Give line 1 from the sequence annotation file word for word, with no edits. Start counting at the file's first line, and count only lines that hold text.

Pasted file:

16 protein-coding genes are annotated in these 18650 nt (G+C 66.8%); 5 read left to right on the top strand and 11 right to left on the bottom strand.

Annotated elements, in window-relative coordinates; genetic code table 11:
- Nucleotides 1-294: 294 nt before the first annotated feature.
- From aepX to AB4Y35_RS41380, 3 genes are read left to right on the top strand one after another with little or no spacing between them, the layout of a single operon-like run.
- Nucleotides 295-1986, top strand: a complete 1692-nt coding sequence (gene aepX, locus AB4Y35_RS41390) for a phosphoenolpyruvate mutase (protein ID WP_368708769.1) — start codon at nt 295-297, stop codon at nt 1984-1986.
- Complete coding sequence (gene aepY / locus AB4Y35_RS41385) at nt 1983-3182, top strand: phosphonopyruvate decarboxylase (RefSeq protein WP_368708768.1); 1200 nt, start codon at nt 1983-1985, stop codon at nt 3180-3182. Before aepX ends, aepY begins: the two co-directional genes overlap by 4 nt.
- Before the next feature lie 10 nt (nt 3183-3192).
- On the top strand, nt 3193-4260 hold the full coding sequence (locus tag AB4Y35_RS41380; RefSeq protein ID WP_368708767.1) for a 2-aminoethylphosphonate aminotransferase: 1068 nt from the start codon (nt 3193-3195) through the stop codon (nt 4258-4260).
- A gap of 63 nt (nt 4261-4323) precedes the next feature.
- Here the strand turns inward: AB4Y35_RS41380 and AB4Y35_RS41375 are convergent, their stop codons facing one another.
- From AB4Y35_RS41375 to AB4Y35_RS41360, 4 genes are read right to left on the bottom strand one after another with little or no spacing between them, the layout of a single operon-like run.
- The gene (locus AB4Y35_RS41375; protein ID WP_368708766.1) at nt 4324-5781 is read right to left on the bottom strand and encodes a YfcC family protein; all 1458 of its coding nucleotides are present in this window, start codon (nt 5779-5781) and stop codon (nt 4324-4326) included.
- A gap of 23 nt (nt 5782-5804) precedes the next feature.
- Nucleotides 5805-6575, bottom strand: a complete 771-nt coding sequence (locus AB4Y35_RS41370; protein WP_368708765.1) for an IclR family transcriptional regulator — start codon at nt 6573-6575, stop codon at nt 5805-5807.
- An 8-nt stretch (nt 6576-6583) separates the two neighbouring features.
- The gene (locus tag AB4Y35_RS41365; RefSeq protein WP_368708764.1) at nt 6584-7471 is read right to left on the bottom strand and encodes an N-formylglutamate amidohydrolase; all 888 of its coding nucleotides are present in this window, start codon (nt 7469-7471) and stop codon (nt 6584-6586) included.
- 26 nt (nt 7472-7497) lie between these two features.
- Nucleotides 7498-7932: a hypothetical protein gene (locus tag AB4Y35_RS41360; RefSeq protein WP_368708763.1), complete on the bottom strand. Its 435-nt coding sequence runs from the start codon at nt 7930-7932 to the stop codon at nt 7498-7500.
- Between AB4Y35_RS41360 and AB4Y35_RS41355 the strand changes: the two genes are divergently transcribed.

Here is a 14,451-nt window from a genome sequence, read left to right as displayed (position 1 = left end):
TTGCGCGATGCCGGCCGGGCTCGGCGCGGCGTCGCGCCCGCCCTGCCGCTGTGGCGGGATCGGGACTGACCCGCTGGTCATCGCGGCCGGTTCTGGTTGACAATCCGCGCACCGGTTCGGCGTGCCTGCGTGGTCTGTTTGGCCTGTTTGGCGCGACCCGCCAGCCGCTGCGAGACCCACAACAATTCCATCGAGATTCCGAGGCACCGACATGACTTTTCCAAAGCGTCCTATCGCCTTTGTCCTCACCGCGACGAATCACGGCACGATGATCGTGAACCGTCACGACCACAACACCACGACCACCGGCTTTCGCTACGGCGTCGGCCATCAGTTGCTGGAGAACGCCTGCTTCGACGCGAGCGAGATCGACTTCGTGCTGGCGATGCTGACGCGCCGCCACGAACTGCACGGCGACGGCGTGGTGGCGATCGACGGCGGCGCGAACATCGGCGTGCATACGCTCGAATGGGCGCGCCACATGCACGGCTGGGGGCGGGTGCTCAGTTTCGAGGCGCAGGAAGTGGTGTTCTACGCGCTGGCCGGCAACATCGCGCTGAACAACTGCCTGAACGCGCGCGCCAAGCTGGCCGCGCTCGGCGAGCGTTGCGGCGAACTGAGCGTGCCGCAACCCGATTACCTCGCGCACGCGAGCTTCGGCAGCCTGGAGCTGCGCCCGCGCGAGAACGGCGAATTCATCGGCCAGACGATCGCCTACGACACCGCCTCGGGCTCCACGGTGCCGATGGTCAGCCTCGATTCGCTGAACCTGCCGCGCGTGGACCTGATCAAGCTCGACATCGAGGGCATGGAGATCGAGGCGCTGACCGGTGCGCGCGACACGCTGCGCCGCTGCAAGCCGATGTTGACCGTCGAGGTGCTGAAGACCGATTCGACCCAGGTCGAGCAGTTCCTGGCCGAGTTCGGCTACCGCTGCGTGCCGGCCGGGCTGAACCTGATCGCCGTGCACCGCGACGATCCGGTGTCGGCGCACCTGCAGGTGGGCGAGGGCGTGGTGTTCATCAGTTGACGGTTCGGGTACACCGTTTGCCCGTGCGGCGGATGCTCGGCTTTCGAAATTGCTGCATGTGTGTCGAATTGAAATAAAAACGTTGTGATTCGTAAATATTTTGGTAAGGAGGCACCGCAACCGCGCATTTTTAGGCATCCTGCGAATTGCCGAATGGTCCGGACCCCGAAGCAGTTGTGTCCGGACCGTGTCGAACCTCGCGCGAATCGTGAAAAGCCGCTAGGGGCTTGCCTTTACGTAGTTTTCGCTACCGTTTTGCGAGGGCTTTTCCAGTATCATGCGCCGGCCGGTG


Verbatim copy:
16 protein-coding genes are annotated in these 18650 nt (G+C 66.8%); 5 read left to right on the top strand and 11 right to left on the bottom strand.